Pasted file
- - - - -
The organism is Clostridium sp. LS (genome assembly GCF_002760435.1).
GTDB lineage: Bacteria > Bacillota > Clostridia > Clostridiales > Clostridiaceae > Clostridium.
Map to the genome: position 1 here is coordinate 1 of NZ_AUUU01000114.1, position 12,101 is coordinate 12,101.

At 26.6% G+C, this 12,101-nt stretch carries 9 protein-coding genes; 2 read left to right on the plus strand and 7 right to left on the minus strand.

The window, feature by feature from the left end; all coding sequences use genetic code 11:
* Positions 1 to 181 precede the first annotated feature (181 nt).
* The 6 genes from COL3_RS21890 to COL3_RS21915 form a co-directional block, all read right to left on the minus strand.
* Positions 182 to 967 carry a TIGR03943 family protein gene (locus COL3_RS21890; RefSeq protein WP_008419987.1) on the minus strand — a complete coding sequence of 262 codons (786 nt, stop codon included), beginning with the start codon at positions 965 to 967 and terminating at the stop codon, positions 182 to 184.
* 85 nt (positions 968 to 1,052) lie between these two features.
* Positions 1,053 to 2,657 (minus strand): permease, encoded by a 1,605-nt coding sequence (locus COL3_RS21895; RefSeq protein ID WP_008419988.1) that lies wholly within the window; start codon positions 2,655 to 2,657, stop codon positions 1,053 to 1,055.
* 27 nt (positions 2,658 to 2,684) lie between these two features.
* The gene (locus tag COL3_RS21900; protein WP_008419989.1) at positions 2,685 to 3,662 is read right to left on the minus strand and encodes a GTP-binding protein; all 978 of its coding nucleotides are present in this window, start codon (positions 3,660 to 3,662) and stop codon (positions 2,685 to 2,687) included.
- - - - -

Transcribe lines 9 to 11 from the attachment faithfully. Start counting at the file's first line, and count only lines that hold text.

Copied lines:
* 85 nt (positions 968 to 1,052) lie between these two features.
* Positions 1,053 to 2,657 (minus strand): permease, encoded by a 1,605-nt coding sequence (locus COL3_RS21895; RefSeq protein ID WP_008419988.1) that lies wholly within the window; start codon positions 2,655 to 2,657, stop codon positions 1,053 to 1,055.
* 27 nt (positions 2,658 to 2,684) lie between these two features.